Wal-Mart Jobs vs. Auto Jobs

The debate I took part in yesterday–well, it’s hard to call it a debate when your opponent is not operating with a full deck of cards…meaning facts–on CNBC really illustrates, in the most starkest terms, the two visions of America. One vision sees unionized jobs, like those that many people have had in the auto industry, as the platform upon which you build a decent society where people can live with dignity and respect. The other vision is that that sees Wal-Mart as the model–where if you work full-time (which Wal-Mart considers as a 34-hour work week) and are part of a family of four, you don’t make enough money to get above the poverty level of $21,000 a-year.

Take a look at this:

You want to both laugh and cry listening to Stephen Moore. If you try to follow his argument, good luck–because it simply isn’t coherent beyond the point “people are lining up for Wal-Mart jobs and so that must mean Wal-Mart jobs are great”. If this is the best the right-wing, pro-business folks can throw out there, boy, it’s a thin bench.

About the Author: Jonathan Tasini is the executive director of Labor Research Association. Tasini ran for the Democratic nomination for the U.S. Senate in New York. For the past 25 years, Jonathan has been a union leader and organizer, a social activist, and a commentator and writer on work, labor and the economy. From 1990 to April 2003, he served as president of the National Writers Union (United Auto Workers Local 1981).He was the lead plaintiff in Tasini vs. The New York Times, the landmark electronic rights case that took on the corporate media’s assault on the rights of thousands of freelance authors.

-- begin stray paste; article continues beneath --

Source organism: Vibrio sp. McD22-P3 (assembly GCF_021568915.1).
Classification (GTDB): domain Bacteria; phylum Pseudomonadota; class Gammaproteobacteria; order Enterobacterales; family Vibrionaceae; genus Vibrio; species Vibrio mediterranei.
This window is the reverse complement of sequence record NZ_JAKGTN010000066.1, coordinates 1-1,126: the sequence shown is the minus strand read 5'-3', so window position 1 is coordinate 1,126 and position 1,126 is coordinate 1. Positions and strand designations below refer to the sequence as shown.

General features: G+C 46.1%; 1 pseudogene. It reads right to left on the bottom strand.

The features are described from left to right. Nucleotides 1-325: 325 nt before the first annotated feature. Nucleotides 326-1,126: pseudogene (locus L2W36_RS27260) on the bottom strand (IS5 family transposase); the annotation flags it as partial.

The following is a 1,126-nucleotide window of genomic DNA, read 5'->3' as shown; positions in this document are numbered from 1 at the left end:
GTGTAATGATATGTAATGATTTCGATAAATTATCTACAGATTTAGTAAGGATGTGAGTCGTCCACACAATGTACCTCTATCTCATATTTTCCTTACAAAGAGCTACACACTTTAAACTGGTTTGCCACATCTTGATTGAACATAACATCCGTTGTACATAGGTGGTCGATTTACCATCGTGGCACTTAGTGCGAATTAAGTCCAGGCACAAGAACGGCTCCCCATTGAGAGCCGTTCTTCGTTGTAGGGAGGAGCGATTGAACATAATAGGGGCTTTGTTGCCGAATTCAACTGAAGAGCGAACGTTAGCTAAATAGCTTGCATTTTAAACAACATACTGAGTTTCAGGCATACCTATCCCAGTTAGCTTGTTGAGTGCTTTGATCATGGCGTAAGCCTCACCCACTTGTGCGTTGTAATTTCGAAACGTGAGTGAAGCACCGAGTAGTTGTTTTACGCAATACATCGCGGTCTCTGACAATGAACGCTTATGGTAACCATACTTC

This article originally appeared in Working Life on June 5, 2009. Re-printed with permission by the author.

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Madeline Messa

Madeline Messa is a 3L at Syracuse University College of Law. She graduated from Penn State with a degree in journalism. With her legal research and writing for Workplace Fairness, she strives to equip people with the information they need to be their own best advocate.